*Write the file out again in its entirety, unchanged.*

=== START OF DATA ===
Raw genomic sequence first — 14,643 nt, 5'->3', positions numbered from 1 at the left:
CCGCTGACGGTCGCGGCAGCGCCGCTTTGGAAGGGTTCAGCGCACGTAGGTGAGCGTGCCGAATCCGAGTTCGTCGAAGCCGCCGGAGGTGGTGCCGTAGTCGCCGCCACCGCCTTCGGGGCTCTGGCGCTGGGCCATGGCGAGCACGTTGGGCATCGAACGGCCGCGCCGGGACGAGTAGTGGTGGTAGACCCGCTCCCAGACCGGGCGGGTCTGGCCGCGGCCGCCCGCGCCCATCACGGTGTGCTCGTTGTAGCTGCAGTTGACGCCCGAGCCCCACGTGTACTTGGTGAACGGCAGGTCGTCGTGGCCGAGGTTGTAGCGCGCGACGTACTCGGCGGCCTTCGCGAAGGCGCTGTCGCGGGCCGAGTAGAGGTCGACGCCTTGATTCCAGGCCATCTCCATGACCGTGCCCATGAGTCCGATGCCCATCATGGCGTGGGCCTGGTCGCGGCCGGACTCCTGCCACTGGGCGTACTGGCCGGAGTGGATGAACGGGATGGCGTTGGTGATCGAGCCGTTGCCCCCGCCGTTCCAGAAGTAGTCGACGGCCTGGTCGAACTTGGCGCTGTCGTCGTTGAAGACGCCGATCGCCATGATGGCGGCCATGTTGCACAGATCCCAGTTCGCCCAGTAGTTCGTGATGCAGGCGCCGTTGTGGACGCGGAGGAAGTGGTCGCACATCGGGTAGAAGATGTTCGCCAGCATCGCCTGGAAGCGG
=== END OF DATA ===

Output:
Raw genomic sequence first — 14,643 nt, 5'->3', positions numbered from 1 at the left:
CCGCTGACGGTCGCGGCAGCGCCGCTTTGGAAGGGTTCAGCGCACGTAGGTGAGCGTGCCGAATCCGAGTTCGTCGAAGCCGCCGGAGGTGGTGCCGTAGTCGCCGCCACCGCCTTCGGGGCTCTGGCGCTGGGCCATGGCGAGCACGTTGGGCATCGAACGGCCGCGCCGGGACGAGTAGTGGTGGTAGACCCGCTCCCAGACCGGGCGGGTCTGGCCGCGGCCGCCCGCGCCCATCACGGTGTGCTCGTTGTAGCTGCAGTTGACGCCCGAGCCCCACGTGTACTTGGTGAACGGCAGGTCGTCGTGGCCGAGGTTGTAGCGCGCGACGTACTCGGCGGCCTTCGCGAAGGCGCTGTCGCGGGCCGAGTAGAGGTCGACGCCTTGATTCCAGGCCATCTCCATGACCGTGCCCATGAGTCCGATGCCCATCATGGCGTGGGCCTGGTCGCGGCCGGACTCCTGCCACTGGGCGTACTGGCCGGAGTGGATGAACGGGATGGCGTTGGTGATCGAGCCGTTGCCCCCGCCGTTCCAGAAGTAGTCGACGGCCTGGTCGAACTTGGCGCTGTCGTCGTTGAAGACGCCGATCGCCATGATGGCGGCCATGTTGCACAGATCCCAGTTCGCCCAGTAGTTCGTGATGCAGGCGCCGTTGTGGACGCGGAGGAAGTGGTCGCACATCGGGTAGAAGATGTTCGCCAGCATCGCCTGGAAGCGG